Home Sweet Home Now Analysis

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Home Sweet Home? “Rebecca and I saw the crowd through sleep-deprived, exhilarated eyes. We had dreamed up the idea of this exhibit a year and a half before it opened, and had been working on it day and night, with the help of a few devoted friends, for many intense weeks.” Author, Arwen Donahue writes, in her book, This is Home Now. In this novel, she explores the current lives of Holocaust survivors that call Kentucky their homes. To begin her introduction, she takes us back to when she opens her exhibit to the public, and how powerful it was to all of the attendees. She claims that these Holocaust survivors call Kentucky their home, but does not give any evidence to indicate that they have planted roots or have embraced their communities. While this is a fairly well-written book, based off of the introduction, I find there to be a few things that do not…show more content…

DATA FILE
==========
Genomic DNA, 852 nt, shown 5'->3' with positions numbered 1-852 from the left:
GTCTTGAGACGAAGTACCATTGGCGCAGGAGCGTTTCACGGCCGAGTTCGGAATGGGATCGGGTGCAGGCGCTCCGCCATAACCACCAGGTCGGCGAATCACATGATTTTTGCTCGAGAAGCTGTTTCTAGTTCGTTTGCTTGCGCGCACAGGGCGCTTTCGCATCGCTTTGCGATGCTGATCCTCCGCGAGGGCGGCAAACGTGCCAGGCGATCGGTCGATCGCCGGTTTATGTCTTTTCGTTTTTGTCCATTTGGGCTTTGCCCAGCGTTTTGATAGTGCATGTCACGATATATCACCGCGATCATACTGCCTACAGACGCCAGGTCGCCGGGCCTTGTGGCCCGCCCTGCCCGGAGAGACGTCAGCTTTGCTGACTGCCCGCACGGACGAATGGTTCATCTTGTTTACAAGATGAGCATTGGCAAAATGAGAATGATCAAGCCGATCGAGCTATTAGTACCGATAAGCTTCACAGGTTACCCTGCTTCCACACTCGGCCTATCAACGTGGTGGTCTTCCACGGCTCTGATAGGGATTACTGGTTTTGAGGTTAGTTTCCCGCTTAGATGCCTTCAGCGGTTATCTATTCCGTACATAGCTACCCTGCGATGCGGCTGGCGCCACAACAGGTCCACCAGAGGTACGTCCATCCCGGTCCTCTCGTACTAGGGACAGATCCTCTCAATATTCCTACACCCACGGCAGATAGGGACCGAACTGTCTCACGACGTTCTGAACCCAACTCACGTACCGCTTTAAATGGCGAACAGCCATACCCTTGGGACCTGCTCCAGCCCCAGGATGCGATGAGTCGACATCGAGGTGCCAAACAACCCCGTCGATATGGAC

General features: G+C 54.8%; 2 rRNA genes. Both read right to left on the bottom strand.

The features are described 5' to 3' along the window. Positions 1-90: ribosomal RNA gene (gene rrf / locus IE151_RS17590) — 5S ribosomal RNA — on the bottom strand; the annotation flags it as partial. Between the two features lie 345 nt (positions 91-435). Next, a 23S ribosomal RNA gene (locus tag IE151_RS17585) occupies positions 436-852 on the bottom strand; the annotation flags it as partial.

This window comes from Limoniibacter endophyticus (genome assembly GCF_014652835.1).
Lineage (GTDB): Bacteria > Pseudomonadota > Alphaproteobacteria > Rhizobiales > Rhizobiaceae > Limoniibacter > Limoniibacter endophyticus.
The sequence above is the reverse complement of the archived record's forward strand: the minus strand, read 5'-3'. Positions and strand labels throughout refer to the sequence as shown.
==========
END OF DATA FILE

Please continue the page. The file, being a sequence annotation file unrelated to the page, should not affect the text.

However, that is all she says about denial. Having the word ‘denial’ in the title gives the reader the impression that a good portion of the section will be about denial in Kentucky, and how there is lots of it. However, she does not. She also includes “Kentucky’s survivors” in the title as well, but this whole book is about the survivors living in Kentucky, so why restate it? One of the most fascinating stories to me, is the one of Mr. Perlman, on page 9. From Donahue’s explanation, it sounds like he was interested in helping at first, which lasted several years. However, his views on the project dramatically changed, almost as if something had happened to him. Donahue did not push the subject, but intriguingly, decided to still include his contributions towards the subject and their peculiar meeting. After the story of Mr. Perlman, she included Mr. Goldfarb’s light-hearted tales from when he visited schools, which seemed out of
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